More than 175,000 children go online for the first time every day and 1 out of 3 internet users are children. As part of internet safety for students, understanding the 9 elements of digital citizenship has never been more important.
Digital Citizenship & Digital Citizens Defined
Everyone who uses the internet and technology is a digital citizen. Through the use of the internet and technology, digital citizens engage in all aspects of society from politics to ecommerce to connection via social media.
Digital citizenship is engaging responsibly with technology, the internet, and its users. Every digital citizen should endeavor to follow the 9 elements of digital citizenship which lays guidelines for appropriate use.
Why is Digital Citizenship Important?
Only 7% of Americans never go online, with 25% of that small percentage being 65+. Couple this with the fact that 97% of Americans own a cell phone (of those, 85% own a smartphone) and practicing the 9 elements of digital citizenship has never been more important. It’s crucial we all do our part to make the internet the safest and most equitable place possible.
In 2019, 41% of American students had their own device through their school’s 1:1 computing program. While that may seem like a modest percentage, that doesn’t address the schools where one device is available to five or fewer students. Nor does it address the increased demand for 1:1 programs or student devices following 2020.
Children are using technology at home, too. Although most believe that children should have their first smartphone later, the average age for a child to have their first smartphone is 10 years old. By age 8, 42% of US children have their own tablet. As technology and internet use continues to permeate our lives and younger generations, students must learn about digital citizenship at early age to ensure their responsible use of the internet and technology.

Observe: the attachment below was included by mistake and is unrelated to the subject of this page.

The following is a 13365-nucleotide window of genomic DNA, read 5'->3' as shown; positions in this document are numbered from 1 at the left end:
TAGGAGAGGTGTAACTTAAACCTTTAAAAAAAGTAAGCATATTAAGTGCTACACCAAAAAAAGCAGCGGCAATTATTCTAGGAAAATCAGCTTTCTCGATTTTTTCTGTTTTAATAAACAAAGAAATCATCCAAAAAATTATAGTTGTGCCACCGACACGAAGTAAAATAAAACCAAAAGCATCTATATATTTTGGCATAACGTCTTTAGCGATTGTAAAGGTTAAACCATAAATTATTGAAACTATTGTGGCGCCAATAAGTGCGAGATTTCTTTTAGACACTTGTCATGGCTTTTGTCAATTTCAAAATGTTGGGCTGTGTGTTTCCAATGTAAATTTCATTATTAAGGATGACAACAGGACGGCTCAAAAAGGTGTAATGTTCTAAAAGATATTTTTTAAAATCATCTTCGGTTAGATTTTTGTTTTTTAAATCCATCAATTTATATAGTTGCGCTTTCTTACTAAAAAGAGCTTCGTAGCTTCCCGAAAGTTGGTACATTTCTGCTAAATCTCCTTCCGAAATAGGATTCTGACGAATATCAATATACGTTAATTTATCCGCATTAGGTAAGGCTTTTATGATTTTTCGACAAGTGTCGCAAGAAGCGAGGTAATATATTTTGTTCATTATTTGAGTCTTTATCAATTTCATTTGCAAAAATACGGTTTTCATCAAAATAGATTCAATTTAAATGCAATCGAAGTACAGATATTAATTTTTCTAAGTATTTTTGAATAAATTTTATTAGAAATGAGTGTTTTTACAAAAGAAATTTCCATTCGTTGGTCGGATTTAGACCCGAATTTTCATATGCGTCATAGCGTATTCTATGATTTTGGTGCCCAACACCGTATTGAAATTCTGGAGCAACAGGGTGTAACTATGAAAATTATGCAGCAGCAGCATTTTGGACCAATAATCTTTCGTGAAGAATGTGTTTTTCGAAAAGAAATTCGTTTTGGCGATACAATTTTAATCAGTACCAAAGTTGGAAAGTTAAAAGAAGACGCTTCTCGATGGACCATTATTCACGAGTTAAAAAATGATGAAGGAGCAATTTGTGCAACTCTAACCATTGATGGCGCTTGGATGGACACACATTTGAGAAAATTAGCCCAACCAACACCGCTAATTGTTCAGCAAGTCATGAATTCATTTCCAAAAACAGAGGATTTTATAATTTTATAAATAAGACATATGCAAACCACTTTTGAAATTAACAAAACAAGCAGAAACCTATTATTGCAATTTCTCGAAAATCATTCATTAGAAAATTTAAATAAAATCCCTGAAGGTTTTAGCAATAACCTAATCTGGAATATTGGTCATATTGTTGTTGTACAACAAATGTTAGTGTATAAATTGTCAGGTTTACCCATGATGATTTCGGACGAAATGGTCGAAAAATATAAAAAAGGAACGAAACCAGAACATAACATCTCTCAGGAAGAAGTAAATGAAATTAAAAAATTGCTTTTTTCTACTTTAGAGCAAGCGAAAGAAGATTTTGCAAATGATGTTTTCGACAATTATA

9 Elements of Digital Citizenship
There are 9 elements of digital citizenship that every digital citizen should be familiar with. They are:
1. Digital Access is the equitable distribution of technology and not only understanding who has access to technology, but the limitations and consequences to those who have limited access to technology.
2. Digital Commerce is the buying and selling of goods. This principle focuses on making safe and informed decisions when purchasing or downloading materials online.
3. Digital Communication is understanding the different modes and mediums of digital technology and when to appropriately use them. For example, understanding when sending an email is appropriate versus sending a text message.
4. Digital Etiquette is understanding appropriate code of conduct and procedures when using mobile devices. It extends beyond recognizing bad behavior in that it actively encourages appropriate and responsible behavior online.
5. Digital Literary or Fluency is the process of understanding technology, how to use it in its many forms, and how to adapt when new technologies are introduced. It also extends to internet usage and how to effectively search and evaluate information online.
6. Digital Health & Welfare is maintaining sound technological practices to promote physical and psychological wellness. Practicing eye safety and ergonomics, and balancing screen time and technology usage are all related to this important principle.
7. Digital Law is understanding and complying with online rules and policies, and how to use technology ethically. Digital law is broad and covers topics from spam to cyberbullying.
8. Digital Rights & Responsibility are the freedoms that extend to everyone online. Examples of this include right to privacy and free speech.
9. Digital Security & Privacy are electronic precautions to bolster online safety. Secure passwords, not sharing passwords, backing up data, and antivirus protection are all examples of this principle.
Digital Citizenship Resources
As we’ve established, introducing digital citizenship early is key. Equally important is teaching digital citizenship all year, every year. As students age, their online activities will change. What they learn in second grade is not what they will learn in ninth grade, which is why it’s important to teach this subject yearly.
There are many tools available to teach digital citizenship. Check out these helpful resources:
- Common Sense Media offers free courses for all school-aged children
- ITSE U offers a comprehensive digital citizenship course to equip teachers, coaches, and other leaders
- Edutopia shares a complete guide of helpful blogs and videos about digital citizenship
- Cyberwise offers free cyber civics resources for families
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